A chair of HoCoPoLitSo and of HCC’s Humanities Department, Professor Tara Hart in her second year of facilitating the partnership of these organizations with Arts Collective; she works closely with Kramer and Johnston to bring creative writers affiliated with HoCoPoLitSo and this year with HCC’s literary and arts magazine The Muse into the world of W.I.G. These collaborations provide the actors with opportunities to expand their improvisational horizons through the inspiration of original literary pieces. For this year’s Coffee House and its new inclusion of the visual arts, Hart sought Muse contributors who had the gift for “ekphrasis,” in that they had written poems explicitly inspired by visual arts, such as particular paintings or sculpture.

After introductions and a warm-up of Fall Activities performed by the company, Michelle Kreiner read her poem “Like Sculptor’s Clay,” and the actors responded with a creative improv about the metamorphosis of a caterpillar into a butterfly. There would be three more poems that night, read well by their authors.

Tim Singleton recited his poem “Insomnia,” which inspired a scene about a family at breakfast time, and Sylvia Lee’s poem “Emileh Bell” conjured up a piece about a birthday party and a rebellious daughter.

The last piece, Nsikan Akpan’s “Pumpkins,” led to an improv about a little boy and his grandfather at Halloween. Finally, in an interesting take on improvisational writing, the poets themselves left the performance space to compose an original poem in fifteen minutes, using works and phrases the audience posted around the lobby during intermission. The final product, entitled “Imagination Society,” inspired a scene performed by the W.I.G. actors about coworkers and an antidote to an epidemic.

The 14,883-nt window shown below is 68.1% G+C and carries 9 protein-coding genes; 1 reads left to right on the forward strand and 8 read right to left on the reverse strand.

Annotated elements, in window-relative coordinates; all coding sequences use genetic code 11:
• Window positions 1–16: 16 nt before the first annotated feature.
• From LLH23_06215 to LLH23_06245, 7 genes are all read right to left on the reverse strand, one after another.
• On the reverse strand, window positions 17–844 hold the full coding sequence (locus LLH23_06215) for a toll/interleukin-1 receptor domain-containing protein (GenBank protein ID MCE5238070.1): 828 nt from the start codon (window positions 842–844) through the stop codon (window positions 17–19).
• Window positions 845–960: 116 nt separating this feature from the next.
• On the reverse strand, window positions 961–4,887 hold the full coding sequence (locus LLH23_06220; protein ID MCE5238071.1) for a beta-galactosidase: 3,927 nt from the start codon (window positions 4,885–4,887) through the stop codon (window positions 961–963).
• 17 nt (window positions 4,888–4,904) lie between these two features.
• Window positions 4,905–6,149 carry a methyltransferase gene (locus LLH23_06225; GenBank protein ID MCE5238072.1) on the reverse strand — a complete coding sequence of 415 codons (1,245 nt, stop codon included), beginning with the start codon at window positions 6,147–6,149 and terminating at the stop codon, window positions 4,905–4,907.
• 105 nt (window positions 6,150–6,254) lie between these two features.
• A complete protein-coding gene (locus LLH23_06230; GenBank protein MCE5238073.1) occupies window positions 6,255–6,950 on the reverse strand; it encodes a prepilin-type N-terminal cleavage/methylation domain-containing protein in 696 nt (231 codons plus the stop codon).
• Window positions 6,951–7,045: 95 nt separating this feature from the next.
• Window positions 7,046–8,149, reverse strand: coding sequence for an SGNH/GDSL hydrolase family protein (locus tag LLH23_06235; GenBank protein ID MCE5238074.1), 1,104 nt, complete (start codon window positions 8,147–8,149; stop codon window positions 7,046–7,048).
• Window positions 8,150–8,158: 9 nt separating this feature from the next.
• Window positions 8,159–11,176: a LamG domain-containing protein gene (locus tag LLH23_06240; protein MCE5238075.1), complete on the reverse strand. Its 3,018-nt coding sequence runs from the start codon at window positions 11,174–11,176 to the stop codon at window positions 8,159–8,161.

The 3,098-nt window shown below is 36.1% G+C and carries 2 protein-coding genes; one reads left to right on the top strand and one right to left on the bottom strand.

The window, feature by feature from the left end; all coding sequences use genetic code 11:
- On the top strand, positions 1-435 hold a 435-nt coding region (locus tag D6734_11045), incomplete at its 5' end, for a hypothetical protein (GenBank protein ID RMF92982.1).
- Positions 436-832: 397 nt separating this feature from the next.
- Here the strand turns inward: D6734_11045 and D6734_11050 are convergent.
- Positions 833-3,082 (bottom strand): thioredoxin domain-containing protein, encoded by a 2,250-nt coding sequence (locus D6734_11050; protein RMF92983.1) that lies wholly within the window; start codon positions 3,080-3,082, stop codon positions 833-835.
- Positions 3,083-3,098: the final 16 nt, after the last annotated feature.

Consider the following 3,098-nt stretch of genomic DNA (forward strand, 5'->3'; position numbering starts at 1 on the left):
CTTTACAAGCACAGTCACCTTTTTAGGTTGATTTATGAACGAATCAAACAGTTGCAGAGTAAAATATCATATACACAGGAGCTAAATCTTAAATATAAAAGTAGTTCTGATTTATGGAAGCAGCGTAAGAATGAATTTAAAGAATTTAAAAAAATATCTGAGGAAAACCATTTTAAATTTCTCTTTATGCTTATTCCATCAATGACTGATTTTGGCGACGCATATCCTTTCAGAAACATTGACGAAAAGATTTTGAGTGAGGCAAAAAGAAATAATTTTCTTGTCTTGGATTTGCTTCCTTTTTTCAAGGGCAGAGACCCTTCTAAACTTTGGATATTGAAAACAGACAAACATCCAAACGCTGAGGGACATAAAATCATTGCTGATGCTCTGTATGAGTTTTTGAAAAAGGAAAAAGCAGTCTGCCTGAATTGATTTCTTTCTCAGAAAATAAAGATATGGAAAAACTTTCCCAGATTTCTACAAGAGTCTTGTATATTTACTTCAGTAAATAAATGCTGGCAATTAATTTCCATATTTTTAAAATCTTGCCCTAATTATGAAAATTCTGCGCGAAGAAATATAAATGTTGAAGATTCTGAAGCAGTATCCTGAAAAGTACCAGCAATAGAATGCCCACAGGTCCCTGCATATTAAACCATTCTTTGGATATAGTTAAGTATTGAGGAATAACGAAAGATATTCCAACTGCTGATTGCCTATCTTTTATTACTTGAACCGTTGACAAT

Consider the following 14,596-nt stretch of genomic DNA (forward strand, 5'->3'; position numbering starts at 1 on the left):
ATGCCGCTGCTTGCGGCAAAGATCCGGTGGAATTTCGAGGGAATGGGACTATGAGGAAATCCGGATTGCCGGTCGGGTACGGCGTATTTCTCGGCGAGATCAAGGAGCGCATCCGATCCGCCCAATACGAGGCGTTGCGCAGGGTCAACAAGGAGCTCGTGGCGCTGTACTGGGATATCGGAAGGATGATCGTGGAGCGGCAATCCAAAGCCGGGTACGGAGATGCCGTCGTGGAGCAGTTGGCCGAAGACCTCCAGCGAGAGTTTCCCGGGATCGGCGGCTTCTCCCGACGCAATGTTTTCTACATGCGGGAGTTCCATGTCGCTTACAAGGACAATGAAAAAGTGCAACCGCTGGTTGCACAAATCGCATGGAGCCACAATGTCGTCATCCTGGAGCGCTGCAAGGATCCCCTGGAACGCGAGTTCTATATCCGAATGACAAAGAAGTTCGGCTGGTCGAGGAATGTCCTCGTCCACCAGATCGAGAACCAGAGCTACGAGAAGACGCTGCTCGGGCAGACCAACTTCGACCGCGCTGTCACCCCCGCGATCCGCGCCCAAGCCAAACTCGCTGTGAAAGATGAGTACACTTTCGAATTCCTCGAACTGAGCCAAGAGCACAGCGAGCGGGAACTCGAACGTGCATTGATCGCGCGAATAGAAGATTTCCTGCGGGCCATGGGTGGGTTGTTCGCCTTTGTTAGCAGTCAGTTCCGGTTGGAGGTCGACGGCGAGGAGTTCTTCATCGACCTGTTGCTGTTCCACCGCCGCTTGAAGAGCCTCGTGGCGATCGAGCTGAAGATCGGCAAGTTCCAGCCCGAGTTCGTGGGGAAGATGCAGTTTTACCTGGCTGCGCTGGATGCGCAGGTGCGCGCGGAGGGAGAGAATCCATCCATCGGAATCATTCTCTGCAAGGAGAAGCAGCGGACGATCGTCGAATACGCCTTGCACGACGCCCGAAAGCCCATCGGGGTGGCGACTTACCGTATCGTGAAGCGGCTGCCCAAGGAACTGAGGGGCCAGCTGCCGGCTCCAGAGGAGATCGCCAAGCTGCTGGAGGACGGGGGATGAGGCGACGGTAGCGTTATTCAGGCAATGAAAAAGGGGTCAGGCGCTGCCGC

Left: W.I.G. actors Chania Hudson, Jordan Colea. Middle: Coffee House Director of Dance and Performer. Right: W.I.G. actor, Apryl Motley. Photo by Bruce F. Press.
Left: W.I.G. actors Chania Hudson and Jordan Colea. Middle: Coffee House Director of Dance and Performer. Right: W.I.G. actor, Apryl Motley. Photo by Bruce F. Press.

Four photographs taken by local and campus artists Amber Kettenhofen, Jim O’Connor, Leta Dunham, and Paul Goeth, were projected for all to view for a few moments, without titles, before the actors responded creatively to the qualities and feelings evoked by the images with various interesting and relatable topics such as campfires, Jeopardy, cake baking, and yard sales.

As always, there was plenty of audience interaction and the final piece invited audience members to come up and pair with an actor for a round robin of “How-To’s,”learning to do different tasks suggested by audience members.

The Coffee House was only laying the groundwork for a remarkable season ahead, which will include three more shows by W.I.G. ?! around Halloween, The Return of Hallowscream, and Valentine’s Day, Valentine Affair, (most of which will involve HCC’s Humanities Department and HoCoPoLitSo), A Christmas Carol: A Live Radio Play in December, a Three- Night Improv Festival (Improvaganza) in the early Spring, and finally another Original Devised Play in June.

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Please go to HCCAC’s website for more information. For tickets, call the box office at (433) 518-1500, or purchase them tickets.